“The years of reaction were over; the terror had spent itself; the Labour movement was experiencing a new revival…A new generation of revolutionaries was coming of age and flocking into the…clandestine organizations…Lenin was now reaping the fruits of his labors: his men led the Social Democratic underground, while Menshivism was a farrago of weak and disconnected groups…Trotsky had misjudged the outcome (p. 210)…”
Before the First World War, the Second International – and particularly its crown jewel, the German Social Democratic Party – had openly espoused the revolutionary doctrines of Marxism. The German party had gained a major role in the government, dominated the trade unions, published hundreds of newspapers and possessed cultural institutions throughout the country. But the more successful it became through reform – working through the government and in cooperation with its employers – the more its revolutionary pronouncements had faded into insignificance. Then, in 1914, its politicians (with the sole exception of Karl Liebnecht) voted to support Germany in the First World War.
The outbreak of the war found Trotsky in Vienna, where General mobilization was taking place. He had witnessed crowds in the streets carried away by war hysteria. Learning that Russian émigrés were to be interned, he and his family boarded a train for Zurich, a refuge for revolutionaries. Russians Karl Radek, Nicolai Bukharin and Lenin would arrive soon after. Only two months later, Trotsky was forced to leave Switzerland for France, where he helped edit Martov’s anti-war newspaper, Golos (The Voice), and earned his living as a war correspondent. Menshivik and Bolshevik disputes were again put aside, as Martov and Lenin had largely agreed in their condemnation of the war. In 1915 Trotsky, along with a number of prominent Russians, began to publish another newspaper, Nashe Slovo. Through its editorials, he had gradually grown closer to Lenin and began to distance himself from Martov.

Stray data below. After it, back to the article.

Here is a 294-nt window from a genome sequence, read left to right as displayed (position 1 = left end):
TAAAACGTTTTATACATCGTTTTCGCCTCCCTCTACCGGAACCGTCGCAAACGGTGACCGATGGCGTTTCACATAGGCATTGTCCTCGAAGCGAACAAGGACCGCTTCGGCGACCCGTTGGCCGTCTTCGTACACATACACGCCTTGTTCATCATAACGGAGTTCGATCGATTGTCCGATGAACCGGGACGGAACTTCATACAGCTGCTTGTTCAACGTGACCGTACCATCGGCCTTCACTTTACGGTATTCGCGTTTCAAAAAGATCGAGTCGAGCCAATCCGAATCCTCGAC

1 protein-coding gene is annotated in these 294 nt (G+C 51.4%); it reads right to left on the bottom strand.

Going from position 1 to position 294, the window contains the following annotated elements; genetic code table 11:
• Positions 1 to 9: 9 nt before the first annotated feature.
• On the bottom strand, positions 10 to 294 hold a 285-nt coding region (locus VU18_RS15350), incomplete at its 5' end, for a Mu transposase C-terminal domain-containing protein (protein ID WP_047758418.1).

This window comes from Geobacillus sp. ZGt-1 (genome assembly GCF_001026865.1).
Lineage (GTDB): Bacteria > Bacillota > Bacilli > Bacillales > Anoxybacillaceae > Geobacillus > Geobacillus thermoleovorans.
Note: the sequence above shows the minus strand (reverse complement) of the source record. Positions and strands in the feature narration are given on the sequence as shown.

Then, on September 5, 1915, an international conference of socialists had assembled at Zimmerwald, Switzerland. Thirty-eight delegates from eleven countries attended to reassert their international working-class solidarity, and opposition to the imperialist war. The majority were pacifists; a minority, headed by Lenin, urged “…a defeatist attitude towards all warring governments, to call upon the peoples to ‘turn the imperialist war into civil war’, and to proclaim the need of a new International (p. 236)…” Trotsky drew up its statement of principles, the Zimmerwald Manifesto.
As the war dragged on, the views among Zimmerwald members grew increasingly antagonistic. Trotsky finally made a gesture toward the Bolsheviks, in Nashe Slovo, which caused Martov to resign from the paper. At the end of April 1916, at Kienthal, Switzerland, the second Zimmerwald Conference took place. Lenin’s anti-war views now carried the day. Trotsky was unable to attend, but published his solidarity with Lenin in Nashe Slovo. Although differences remained between them (over Lenin’s “revolutionary defeatism”), these would disappear when Trotsky joined the Bolshevik Party.
On September 15, 1916, the French police banned Nashe Slovo. The next day Trotsky was ordered to leave France for Spain. A few months later, he left Spain for New York City, where he and his wife had lived in an apartment in the Bronx. Here, together with Bukharin, Kollontai and Volodarsky, he wrote for the New York Daily, Novyi Mir (New World). On March 13, 1917, having learned of “bread riots” in Petrograd, its columns had proclaimed: “We are the witnesses of the beginning of the second Russian Revolution…”